By Becky Gillette
Small businesses are a large part of what makes Main Street communities special, said Mississippi Main Street Association (MMSA) State Coordinator Thomas Gregory.
“Many times, these local businesses are also tourist destinations that have become icons in their hometowns,” Gregory said. “The MMSA works with our local communities to attract, support, and retain unique small businesses as part of our downtown economic development strategy.”
MMSA is celebrating 35 years as the downtown economic development organization for the state.
“We still do what we have always done, help start and sustain Main Street programs in our historic business districts throughout the state,” said Jeannie W. Zieren, director of marketing and communications, MMSA. “But the approach has been refreshed. We revitalize downtowns based on the Main Street approach of organization, design, promotion and economic vitality, but we make sure the work plans that shape the work that is done are based on what the local market can support and what the community desires.”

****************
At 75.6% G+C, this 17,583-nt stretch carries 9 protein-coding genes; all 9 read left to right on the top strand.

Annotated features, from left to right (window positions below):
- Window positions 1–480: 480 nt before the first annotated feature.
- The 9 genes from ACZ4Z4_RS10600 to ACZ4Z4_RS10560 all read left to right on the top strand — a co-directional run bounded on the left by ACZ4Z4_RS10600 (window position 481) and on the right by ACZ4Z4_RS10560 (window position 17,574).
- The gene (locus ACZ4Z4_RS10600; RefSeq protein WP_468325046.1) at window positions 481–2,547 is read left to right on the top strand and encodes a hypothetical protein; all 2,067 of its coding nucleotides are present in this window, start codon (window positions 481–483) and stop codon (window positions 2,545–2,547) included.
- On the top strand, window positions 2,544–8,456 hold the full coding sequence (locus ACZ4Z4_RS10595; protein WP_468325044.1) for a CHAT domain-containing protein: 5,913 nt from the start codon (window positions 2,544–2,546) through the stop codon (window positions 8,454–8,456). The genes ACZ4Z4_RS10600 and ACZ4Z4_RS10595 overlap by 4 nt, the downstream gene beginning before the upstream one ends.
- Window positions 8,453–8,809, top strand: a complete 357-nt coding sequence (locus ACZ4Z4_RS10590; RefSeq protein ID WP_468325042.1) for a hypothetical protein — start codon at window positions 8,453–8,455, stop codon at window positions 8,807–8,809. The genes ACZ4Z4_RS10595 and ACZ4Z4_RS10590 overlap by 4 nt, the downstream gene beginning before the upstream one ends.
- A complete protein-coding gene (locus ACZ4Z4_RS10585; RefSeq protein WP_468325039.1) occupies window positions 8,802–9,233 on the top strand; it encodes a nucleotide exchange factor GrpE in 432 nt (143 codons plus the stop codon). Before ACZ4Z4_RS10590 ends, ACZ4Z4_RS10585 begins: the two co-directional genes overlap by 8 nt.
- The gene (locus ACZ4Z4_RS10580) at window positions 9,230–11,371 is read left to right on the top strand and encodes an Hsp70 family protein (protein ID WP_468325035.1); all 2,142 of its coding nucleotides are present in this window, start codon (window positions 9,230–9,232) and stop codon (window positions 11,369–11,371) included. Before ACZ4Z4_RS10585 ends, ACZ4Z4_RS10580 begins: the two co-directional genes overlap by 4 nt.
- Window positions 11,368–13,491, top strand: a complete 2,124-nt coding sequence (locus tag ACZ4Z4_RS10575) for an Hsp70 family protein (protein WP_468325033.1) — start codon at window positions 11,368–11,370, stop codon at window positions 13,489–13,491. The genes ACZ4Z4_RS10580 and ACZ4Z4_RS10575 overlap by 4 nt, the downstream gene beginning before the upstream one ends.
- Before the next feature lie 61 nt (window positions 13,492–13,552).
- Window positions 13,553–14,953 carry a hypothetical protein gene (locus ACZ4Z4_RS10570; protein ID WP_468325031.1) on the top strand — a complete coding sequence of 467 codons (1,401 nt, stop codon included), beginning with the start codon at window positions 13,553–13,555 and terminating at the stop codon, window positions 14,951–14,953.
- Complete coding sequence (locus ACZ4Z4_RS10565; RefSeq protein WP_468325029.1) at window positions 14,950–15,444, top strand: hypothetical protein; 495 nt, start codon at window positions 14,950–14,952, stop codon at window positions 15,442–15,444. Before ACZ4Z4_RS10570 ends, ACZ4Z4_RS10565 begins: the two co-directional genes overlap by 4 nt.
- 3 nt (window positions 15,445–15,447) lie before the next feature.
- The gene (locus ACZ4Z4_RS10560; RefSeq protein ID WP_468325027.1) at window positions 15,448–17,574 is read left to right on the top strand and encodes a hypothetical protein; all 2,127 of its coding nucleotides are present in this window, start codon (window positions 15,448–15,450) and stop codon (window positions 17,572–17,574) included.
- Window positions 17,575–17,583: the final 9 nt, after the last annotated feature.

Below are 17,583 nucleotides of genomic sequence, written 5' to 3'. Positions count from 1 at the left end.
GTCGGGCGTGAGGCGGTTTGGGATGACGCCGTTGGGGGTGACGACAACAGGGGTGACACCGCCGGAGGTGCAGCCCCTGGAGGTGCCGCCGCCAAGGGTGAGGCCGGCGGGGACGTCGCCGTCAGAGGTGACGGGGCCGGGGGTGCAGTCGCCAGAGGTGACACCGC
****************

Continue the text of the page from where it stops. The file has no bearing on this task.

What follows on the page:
There is no cookie cutter plan to develop a downtown. Zieren said you must know your community and build on what is authentic, true and special, and then focus on attracting people – whether it is recruiting a new business or attracting recent college grads or retirees to live there.
“Main Street is about quality of life and everything we do is to preserve what matters (the historic fabric of the community) and promote what makes your hometown a special place to live, work and play,” she said. “Mississippi is rich in history and culture, and every town and city is special and has its own story to tell. We try to help our communities do just that.”
MMSA is a non-profit with a small staff, so they lean on other statewide partners in economic development and preservation to help get the job done.